Easter gift idea – a membership to the Heritage Seed Library…

Before anyone says anything – we are huge fans of chocolate, especially the organic loveliness from Montezumas in Brighton, but we had a thought about what else we would love to give people as a gift this Easter break. With the front of the studio literally springing up before our eyes, the soil warming nicely and the seed packages mounting up, we will be giving the gift of heritage growing – with memberships to the Heritage Seed Library from Garden Organic.

We are very proud to be members, with our annual subs of £18 going towards conserving vegetable types which are not commercially available any more. Some are UK varieties, some from further afield, but the HSL ensures that these varieties are not being lost forever… Plus, as part of our membership – as well as the warm fuzzy feeling of doing something good, we also get to pick six different varieties from the library each December to grow ourselves.

From purple carrots to purple beans and even long lost fruits such as the triffid like Achocha, we have had the joy (and sometimes despair) of growing over the past ten years or so. Plus, there is nothing quite like putting a variety into the summer village show that has not been seen for a few years, if at all.

So, if you have someone that is green fingered and not a huge fan of chocolate, perhaps a membership to the Heritage Seed Library could be in order?

(images via the HSL)

Growing food on waste coffee – the Espresso Mushroom company…

We are big supporters of creating new things from waste, especially as most waste – with a bit of thought – can be redirected into creating new products. This can come in many forms, from buildings that  can be created from waste materials (like the Waste House in Brighton) through to new consumer products (such as truck tarpaulin bags from Freitag). And we predict that this pattern will escalate over the coming years as we start to realise that raw materials are either too scarce or expensive to use. It is a huge opportunity for designers to think in the circular rather than linear. But it is not just products that can be created – what about our food? This is exactly what the Espresso Mushroom Company are doing…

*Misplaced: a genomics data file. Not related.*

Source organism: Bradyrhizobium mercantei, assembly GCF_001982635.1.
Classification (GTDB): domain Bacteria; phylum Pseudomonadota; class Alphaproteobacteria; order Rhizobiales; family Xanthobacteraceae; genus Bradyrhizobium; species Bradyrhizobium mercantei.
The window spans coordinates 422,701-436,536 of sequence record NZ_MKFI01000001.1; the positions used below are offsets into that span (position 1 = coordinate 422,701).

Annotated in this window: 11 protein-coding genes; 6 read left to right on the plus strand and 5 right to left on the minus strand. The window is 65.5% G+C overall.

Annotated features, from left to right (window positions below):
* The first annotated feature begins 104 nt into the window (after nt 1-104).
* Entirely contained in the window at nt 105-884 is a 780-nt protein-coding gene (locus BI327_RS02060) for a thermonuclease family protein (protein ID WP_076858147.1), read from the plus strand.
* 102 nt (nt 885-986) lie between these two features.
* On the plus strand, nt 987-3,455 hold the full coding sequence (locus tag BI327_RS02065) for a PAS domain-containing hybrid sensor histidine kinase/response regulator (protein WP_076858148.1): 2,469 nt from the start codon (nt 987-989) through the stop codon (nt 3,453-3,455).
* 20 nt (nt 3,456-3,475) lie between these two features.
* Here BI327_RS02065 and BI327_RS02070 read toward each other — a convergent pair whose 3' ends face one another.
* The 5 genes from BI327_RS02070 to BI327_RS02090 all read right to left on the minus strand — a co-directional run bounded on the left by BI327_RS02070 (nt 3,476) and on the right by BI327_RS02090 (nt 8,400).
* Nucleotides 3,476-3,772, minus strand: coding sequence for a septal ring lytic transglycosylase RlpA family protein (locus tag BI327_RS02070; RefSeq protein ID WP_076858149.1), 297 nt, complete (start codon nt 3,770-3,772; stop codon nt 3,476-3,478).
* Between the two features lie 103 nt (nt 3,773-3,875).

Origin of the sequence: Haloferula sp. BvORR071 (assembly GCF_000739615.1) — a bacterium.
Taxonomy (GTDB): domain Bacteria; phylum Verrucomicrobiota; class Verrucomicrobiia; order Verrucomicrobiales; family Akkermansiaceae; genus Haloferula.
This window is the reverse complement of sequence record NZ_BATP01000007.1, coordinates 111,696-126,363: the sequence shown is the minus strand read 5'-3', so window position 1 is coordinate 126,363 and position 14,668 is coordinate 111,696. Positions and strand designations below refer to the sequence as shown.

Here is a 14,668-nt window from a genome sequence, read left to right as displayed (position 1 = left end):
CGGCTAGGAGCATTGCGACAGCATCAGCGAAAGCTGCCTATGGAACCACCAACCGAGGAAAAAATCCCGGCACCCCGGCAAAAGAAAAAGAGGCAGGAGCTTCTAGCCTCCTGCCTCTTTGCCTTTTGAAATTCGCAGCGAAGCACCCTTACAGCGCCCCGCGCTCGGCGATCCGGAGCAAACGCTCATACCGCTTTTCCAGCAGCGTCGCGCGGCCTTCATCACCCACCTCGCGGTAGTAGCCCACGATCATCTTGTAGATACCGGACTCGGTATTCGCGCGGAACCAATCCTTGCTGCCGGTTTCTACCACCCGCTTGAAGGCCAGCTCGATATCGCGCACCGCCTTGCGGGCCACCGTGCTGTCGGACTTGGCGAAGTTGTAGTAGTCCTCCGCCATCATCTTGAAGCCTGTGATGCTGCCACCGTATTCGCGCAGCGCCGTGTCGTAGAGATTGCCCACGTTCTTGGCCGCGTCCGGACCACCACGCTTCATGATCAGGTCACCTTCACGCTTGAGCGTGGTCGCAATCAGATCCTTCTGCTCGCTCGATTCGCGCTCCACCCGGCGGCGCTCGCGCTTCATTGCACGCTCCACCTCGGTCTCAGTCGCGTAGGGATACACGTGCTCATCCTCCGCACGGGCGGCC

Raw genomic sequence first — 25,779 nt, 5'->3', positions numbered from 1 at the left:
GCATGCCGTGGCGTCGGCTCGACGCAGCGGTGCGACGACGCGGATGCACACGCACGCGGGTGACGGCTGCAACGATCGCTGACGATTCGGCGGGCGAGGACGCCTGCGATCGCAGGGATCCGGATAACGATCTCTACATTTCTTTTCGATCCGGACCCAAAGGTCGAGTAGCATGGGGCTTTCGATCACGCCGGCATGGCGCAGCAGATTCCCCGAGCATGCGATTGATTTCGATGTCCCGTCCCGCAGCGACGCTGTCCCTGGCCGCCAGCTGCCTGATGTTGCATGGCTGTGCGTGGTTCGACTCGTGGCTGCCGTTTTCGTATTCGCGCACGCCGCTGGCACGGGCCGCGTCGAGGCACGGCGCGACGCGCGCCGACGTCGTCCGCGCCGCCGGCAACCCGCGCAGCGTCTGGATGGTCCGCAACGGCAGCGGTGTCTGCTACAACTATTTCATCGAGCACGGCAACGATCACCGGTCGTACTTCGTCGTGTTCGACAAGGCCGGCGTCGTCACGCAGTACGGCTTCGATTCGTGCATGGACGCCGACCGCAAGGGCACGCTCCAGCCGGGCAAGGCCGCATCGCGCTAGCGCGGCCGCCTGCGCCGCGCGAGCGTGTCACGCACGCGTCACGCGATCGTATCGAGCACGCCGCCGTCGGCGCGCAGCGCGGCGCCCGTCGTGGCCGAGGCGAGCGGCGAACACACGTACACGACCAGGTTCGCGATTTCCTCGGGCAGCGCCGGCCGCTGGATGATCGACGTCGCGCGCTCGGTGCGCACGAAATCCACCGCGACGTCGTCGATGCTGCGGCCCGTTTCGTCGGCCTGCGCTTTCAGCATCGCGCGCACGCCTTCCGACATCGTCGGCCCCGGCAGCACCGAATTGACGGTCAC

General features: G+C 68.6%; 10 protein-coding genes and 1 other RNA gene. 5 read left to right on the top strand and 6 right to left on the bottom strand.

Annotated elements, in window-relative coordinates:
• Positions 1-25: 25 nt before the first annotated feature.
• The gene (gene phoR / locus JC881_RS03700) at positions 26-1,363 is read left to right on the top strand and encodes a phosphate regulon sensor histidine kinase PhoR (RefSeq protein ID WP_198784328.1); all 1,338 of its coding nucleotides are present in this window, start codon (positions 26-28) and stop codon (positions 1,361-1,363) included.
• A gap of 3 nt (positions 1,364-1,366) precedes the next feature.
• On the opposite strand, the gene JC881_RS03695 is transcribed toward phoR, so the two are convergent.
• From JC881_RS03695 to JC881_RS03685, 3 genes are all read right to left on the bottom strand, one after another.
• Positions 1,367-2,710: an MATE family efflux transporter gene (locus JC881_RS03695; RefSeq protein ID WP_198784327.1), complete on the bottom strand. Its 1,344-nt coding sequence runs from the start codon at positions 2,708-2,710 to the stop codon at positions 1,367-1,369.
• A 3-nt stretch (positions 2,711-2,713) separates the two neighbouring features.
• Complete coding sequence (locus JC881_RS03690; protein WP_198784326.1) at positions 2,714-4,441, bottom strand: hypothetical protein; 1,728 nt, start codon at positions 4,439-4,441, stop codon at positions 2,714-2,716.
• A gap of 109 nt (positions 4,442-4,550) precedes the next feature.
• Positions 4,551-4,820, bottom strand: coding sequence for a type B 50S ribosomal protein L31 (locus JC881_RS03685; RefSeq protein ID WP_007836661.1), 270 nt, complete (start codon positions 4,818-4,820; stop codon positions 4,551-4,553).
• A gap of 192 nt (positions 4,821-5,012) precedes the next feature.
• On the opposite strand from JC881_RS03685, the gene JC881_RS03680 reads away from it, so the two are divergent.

Hot Pink Oyster Mushroom Kitchen Garden Espresso Mushroom Company

Founded in Brighton, the Espresso Mushroom Company grow, and create kits allowing you to grow mushrooms from a substrate based on reclaimed coffee grounds which are gathered by bike from local cafes.

But one of the staggering elements of this project is the sheer scale of the waste coffee grounds that are produced daily – and usually get directed straight into landfill. For instance, the Espresso Mushroom Company puts it into perpective:

‘Less than 1% of the coffee cherry harvested from the coffee tree is in an espresso coffee and over 70 million cups of coffee are drunk every day in the UK.’  That’s a lot of coffee – the grounds of which are currently wasted.

And the kits are simple – open, water, grow, harvest. (and we are planning on getting one for our new studio…)

So – fresh food created from waste. What’s not to love? Check out the main Espresso Mushroom Company website for full details of the kits available…

(images via the Espresso Mushroom Company website)

SPOTTED – picking our Christmas tree at Wilderness Wood…

We are suckers for a bit of tradition. Especially when it is a nice tradition – and really, we are heading full whack into one of the busiest times of year as far as tradition goes. We apologise in advance for using the C word in November, but hey. Christmas. Someone told me yesterday that there are only six weekends until Christmas. Six. Somehow that put the panic in a little bit, but we are safe in the knowledge that we have already bagged our tree. We went and reserved it at Wilderness Wood…wilderness wood 1

Some of you may know about our traditional trip up to the working wood, Wilderness Wood in Sussex – where every November (second weekend) we head up to get a tag, pay our £10 deposit and choose our tree in the Christmas tree plantation.

This year, was no different. We headed up on a sunny Sunday, boots at the ready, filled with excitement that was tinged with a little bit of apprehension. This was to be the first year that the wood was under new ownership after the Yarrow’s, who had founded the working wood in the 1970’s decided to retire. Would it be the same? Would the pots of tea be as huge, the cake so delicious and the atmosphere so friendly and welcoming?wilderness wood 2